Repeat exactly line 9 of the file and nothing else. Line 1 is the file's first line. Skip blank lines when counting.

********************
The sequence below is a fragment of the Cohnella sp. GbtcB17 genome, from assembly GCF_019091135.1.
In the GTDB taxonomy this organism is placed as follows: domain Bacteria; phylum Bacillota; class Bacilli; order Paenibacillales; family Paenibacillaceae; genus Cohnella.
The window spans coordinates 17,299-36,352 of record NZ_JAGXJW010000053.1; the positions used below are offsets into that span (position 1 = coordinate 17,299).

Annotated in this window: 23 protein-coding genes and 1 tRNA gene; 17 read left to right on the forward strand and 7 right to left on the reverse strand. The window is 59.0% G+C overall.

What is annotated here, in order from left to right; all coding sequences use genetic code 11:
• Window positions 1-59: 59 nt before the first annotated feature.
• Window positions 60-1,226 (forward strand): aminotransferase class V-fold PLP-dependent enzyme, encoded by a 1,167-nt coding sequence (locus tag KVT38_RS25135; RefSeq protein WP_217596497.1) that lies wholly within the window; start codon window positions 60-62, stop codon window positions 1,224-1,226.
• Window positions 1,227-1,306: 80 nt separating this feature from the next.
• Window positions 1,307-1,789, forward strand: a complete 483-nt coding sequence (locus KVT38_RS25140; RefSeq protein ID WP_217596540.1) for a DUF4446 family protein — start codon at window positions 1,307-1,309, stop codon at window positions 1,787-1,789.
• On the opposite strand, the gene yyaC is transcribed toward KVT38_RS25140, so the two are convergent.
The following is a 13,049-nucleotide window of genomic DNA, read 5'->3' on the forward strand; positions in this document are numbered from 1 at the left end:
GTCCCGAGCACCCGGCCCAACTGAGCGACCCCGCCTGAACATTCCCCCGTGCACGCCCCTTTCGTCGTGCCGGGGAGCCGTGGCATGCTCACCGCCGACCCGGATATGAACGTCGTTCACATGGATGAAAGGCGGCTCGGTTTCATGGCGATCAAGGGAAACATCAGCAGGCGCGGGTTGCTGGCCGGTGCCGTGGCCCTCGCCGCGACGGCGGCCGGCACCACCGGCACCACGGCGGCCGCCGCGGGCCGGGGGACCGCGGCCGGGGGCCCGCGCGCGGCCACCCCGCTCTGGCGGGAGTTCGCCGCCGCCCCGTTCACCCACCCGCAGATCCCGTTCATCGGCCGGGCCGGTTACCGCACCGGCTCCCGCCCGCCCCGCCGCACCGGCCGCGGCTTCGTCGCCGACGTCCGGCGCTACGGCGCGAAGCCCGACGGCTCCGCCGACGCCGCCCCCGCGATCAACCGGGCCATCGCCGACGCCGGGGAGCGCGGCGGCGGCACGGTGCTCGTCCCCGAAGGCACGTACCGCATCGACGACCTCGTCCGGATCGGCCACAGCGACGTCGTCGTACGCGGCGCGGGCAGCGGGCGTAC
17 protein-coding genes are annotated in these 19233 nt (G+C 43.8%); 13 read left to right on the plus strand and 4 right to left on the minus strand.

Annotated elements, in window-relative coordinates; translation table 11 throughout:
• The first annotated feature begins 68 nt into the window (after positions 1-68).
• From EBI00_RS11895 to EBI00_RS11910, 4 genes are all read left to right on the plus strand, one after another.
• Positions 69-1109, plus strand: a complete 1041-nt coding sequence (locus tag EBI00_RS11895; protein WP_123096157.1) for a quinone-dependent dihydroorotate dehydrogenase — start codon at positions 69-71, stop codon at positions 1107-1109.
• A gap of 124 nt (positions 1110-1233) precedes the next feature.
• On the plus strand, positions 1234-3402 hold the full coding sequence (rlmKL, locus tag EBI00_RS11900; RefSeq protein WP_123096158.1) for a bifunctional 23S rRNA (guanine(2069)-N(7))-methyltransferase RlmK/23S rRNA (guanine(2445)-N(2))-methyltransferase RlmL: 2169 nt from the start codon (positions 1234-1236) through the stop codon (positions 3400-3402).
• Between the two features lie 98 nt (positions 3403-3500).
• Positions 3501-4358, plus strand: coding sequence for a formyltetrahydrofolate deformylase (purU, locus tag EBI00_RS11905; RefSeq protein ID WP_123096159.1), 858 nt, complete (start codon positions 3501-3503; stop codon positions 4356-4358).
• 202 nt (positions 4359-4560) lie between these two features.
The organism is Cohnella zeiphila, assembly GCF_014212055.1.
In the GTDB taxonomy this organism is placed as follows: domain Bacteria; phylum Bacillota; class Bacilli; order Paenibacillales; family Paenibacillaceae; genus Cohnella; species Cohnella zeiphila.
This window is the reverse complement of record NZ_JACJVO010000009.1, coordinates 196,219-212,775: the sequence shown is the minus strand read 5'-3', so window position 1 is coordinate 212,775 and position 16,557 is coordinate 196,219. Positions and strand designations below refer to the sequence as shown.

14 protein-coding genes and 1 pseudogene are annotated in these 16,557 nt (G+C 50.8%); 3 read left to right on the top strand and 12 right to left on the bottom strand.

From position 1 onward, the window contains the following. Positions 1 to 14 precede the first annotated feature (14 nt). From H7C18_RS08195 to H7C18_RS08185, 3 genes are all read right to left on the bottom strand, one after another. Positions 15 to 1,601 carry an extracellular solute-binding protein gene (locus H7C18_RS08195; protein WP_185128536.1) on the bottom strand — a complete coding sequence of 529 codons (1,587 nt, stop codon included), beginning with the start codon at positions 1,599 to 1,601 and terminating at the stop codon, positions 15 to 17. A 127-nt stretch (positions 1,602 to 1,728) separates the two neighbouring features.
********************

• Window positions 1,307-1,789, forward strand: a complete 483-nt coding sequence (locus KVT38_RS25140; RefSeq protein ID WP_217596540.1) for a DUF4446 family protein — start codon at window positions 1,307-1,309, stop codon at window positions 1,787-1,789.